[Dwarf-Discuss] About self-referencial sized types

Pierre-Marie de Rodat derodat@adacore.com
Wed May 14 12:38:57 GMT 2014

On 04/28/2014 05:29 PM, Agovic, Sanimir wrote:
>> In GCC, however, computing the upper bound of "A" is more subtle:
>> it is internally represented as: max(0, <record>.N) so that when
>> "N" is negative, 0 is returned.
> I`m not being familiar with internal gcc representations but what is
> preventing you of referencing the member N?

Nothing: actually, the internal GCC representation for Ada arrays bounds 
(GENERIC trees) is already there and works well for quite a while. My 
problem here is that I do not know what DWARF operations to output in 
the DW_AT_{lower,upper}_bound attributes in order to retrieve array 
"neighbors" members so that we can compute the array bounds using them.

>> So what address would this operation [DW_OP_push_object_address]
>> push on top of the stack? The address of the "A" member, or the
>> address of the embedding record?
> It pushes the address of the currently evaluated object, in your
> case it is the address of member "A". You may have a look at 'D.2
> Aggregate Examples' and Figure 51 in the latest dwarf standard.
> DW_OP_push_object_address is usually used to address meta information
> of a type e.g. bound information of an array. This information is
> usually part of the array descriptor hence the address of the object
> is needed and not the embedding type.

> Can you illustrate the record descriptor representation? e.g. a
> simple representation in form of a C struct. My knowledge about how
> vla work is pretty limited to C99 and Fortran. It might help to
> understand the problem a bit better.

Sure, I should have done it earlier. The Record_Type I was refering to 
in my example would be translated to something like:

   struct record_type {
     int n;
     int a[1 .. max(n, 0)];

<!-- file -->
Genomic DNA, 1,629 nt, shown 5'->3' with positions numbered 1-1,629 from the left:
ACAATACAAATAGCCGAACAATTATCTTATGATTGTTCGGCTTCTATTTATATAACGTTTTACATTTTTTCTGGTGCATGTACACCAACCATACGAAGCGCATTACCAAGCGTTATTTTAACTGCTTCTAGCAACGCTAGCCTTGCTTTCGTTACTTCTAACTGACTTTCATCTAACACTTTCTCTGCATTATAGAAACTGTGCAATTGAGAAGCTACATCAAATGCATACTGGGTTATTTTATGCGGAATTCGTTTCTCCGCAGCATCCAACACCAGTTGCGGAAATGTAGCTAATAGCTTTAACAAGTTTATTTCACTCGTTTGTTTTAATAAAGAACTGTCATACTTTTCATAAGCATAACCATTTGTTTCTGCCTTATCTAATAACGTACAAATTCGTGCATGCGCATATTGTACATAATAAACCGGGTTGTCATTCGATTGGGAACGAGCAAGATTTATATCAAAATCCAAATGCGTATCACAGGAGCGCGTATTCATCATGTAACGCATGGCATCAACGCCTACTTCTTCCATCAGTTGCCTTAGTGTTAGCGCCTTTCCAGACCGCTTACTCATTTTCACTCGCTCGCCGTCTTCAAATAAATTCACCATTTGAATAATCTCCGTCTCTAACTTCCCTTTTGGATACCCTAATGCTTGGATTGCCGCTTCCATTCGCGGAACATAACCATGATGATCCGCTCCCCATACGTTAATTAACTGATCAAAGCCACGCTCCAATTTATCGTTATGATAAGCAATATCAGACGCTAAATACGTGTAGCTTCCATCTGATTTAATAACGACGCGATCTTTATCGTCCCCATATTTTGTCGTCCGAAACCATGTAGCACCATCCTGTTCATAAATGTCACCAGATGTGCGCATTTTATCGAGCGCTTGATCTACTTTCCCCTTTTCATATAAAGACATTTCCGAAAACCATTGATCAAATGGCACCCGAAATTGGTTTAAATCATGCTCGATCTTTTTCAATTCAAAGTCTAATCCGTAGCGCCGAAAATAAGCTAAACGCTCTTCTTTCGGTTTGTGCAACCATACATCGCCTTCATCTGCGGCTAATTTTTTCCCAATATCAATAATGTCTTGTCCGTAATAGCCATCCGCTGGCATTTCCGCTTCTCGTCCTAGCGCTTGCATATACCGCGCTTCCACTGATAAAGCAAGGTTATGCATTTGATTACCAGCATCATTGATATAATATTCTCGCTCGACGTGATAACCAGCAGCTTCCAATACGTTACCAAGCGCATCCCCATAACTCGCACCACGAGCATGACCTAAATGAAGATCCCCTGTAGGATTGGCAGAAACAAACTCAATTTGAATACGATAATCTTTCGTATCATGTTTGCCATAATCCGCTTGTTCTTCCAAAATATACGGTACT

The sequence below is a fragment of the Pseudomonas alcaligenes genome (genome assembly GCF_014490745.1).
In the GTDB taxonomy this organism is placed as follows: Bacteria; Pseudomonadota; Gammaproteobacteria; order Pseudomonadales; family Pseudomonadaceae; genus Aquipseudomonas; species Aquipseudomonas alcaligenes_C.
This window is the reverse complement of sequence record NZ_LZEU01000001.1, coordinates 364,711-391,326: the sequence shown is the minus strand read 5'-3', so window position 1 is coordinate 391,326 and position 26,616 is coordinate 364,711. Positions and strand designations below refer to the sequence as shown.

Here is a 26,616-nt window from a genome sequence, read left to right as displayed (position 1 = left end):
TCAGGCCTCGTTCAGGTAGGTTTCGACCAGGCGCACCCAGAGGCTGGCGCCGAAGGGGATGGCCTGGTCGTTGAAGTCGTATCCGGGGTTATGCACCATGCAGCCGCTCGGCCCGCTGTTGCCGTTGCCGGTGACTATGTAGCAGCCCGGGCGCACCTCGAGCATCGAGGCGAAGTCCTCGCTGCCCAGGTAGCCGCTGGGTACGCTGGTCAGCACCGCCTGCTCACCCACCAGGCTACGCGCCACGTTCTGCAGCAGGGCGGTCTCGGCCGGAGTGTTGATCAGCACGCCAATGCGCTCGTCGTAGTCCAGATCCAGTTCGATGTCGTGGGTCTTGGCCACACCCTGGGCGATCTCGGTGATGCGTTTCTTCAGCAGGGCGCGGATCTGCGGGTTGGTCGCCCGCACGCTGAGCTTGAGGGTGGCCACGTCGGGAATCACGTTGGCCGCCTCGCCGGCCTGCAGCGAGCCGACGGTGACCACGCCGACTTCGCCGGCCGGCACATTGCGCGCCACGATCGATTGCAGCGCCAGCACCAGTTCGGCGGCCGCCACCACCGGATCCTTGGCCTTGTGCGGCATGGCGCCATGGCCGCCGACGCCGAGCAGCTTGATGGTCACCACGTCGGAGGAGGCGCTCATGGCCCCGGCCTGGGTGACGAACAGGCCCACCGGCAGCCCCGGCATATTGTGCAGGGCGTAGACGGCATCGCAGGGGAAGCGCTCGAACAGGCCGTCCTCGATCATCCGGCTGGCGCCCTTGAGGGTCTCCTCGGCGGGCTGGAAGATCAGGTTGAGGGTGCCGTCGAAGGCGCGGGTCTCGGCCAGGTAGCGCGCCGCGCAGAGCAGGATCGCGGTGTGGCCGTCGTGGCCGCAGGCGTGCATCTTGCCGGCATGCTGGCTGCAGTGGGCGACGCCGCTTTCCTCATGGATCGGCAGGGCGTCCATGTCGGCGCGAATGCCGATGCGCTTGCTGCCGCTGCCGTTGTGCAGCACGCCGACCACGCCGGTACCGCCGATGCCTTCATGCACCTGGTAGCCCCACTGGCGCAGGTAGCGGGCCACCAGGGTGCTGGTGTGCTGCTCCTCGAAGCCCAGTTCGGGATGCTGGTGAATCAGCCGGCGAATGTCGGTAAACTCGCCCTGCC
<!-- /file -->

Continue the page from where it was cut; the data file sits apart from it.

>> On the other hand, getting the address of the "A" member would not
>> be sufficient: in more complex cases, the offset of the "A" member
>> can depend on discriminants!
> So the bounds information of an array is not stored as part of the
> array descriptor but rather in the embedding type?

Indeed, there is no descriptor. That's why the DW_TAG_array_type DIE is 
put under the DW_TAG_record_type one: the array type has no meaning 
without the embedding record type.

> We have implemented the opcode in our vla project at [1], see commits [2]
> and [3].
>   [1] https://github.com/intel-gdb/vla/commits/vla-fortran
>   [2] https://github.com/intel-gdb/vla/commit/2d354ffed66a91a0ecf5848f33179c2b4e84c115
>   [3] https://github.com/intel-gdb/vla/commit/014913ff8433a661ee8a1dfe158d66465c8f343c

Thank you for the pointers.

So, if I understand correctly, the C99 VLAs rely on "neighbor" local 
variables, the Fortran ones rely on descriptors (i.e. wrapped pointers 
that embbed information about the array), while the Ada ones can rely on 
both _plus_ other cases, like the example I introduced at the beginning 
of the thread. The DW_OP_push_object_address seems to be suited only for 
descriptors, and thus it is not adapted to describe such bound 
computations in DWARF.

By the way, I came across an issue on dwarfstd.org[1]: it defines a new 
operation (DW_OP_implicit_pointer) which can be used to get the address 
of an object from the corresponding DIE. While it was created to deal 
with "optimized out" objects (that obviously cannot be referenced with a 
real pointer), it fits more what we would need to do here than 
DW_OP_push_object_address. Using it would look more like a hack to me, 

[1] http://dwarfstd.org/ShowIssue.php?issue=100831.1

Pierre-Marie de Rodat

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